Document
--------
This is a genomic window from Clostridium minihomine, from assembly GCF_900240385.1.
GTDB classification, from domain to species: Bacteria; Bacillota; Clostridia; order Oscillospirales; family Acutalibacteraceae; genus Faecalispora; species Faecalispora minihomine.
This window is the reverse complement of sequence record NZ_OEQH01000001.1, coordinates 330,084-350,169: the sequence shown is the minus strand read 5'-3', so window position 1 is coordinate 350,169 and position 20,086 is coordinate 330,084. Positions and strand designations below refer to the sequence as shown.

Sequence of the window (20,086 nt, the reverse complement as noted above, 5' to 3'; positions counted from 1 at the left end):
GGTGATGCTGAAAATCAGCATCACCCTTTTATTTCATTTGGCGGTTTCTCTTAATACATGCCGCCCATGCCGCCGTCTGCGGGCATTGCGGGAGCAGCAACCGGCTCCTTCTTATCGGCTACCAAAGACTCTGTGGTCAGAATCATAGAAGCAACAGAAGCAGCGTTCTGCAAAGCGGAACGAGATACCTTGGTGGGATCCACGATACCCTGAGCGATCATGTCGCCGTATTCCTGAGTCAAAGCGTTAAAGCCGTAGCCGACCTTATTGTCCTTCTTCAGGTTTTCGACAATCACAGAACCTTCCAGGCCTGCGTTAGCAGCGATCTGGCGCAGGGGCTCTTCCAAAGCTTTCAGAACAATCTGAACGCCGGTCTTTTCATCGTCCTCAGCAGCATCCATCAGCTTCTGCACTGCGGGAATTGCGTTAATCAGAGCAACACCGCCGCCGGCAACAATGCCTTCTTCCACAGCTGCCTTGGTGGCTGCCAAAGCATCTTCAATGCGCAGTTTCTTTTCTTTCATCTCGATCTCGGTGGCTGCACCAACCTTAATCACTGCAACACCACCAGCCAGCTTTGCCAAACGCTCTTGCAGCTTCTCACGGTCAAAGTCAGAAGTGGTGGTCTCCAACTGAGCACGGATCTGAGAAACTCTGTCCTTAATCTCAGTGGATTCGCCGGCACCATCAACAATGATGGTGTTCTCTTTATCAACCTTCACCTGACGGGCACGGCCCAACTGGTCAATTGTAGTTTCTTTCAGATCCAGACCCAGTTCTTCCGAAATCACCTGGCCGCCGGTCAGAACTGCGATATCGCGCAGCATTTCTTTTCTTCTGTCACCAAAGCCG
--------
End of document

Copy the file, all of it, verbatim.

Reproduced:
This is a genomic window from Clostridium minihomine, from assembly GCF_900240385.1.
GTDB classification, from domain to species: Bacteria; Bacillota; Clostridia; order Oscillospirales; family Acutalibacteraceae; genus Faecalispora; species Faecalispora minihomine.
This window is the reverse complement of sequence record NZ_OEQH01000001.1, coordinates 330,084-350,169: the sequence shown is the minus strand read 5'-3', so window position 1 is coordinate 350,169 and position 20,086 is coordinate 330,084. Positions and strand designations below refer to the sequence as shown.

Sequence of the window (20,086 nt, the reverse complement as noted above, 5' to 3'; positions counted from 1 at the left end):
GGTGATGCTGAAAATCAGCATCACCCTTTTATTTCATTTGGCGGTTTCTCTTAATACATGCCGCCCATGCCGCCGTCTGCGGGCATTGCGGGAGCAGCAACCGGCTCCTTCTTATCGGCTACCAAAGACTCTGTGGTCAGAATCATAGAAGCAACAGAAGCAGCGTTCTGCAAAGCGGAACGAGATACCTTGGTGGGATCCACGATACCCTGAGCGATCATGTCGCCGTATTCCTGAGTCAAAGCGTTAAAGCCGTAGCCGACCTTATTGTCCTTCTTCAGGTTTTCGACAATCACAGAACCTTCCAGGCCTGCGTTAGCAGCGATCTGGCGCAGGGGCTCTTCCAAAGCTTTCAGAACAATCTGAACGCCGGTCTTTTCATCGTCCTCAGCAGCATCCATCAGCTTCTGCACTGCGGGAATTGCGTTAATCAGAGCAACACCGCCGCCGGCAACAATGCCTTCTTCCACAGCTGCCTTGGTGGCTGCCAAAGCATCTTCAATGCGCAGTTTCTTTTCTTTCATCTCGATCTCGGTGGCTGCACCAACCTTAATCACTGCAACACCACCAGCCAGCTTTGCCAAACGCTCTTGCAGCTTCTCACGGTCAAAGTCAGAAGTGGTGGTCTCCAACTGAGCACGGATCTGAGAAACTCTGTCCTTAATCTCAGTGGATTCGCCGGCACCATCAACAATGATGGTGTTCTCTTTATCAACCTTCACCTGACGGGCACGGCCCAACTGGTCAATTGTAGTTTCTTTCAGATCCAGACCCAGTTCTTCCGAAATCACCTGGCCGCCGGTCAGAACTGCGATATCGCGCAGCATTTCTTTTCTTCTGTCACCAAAGCCG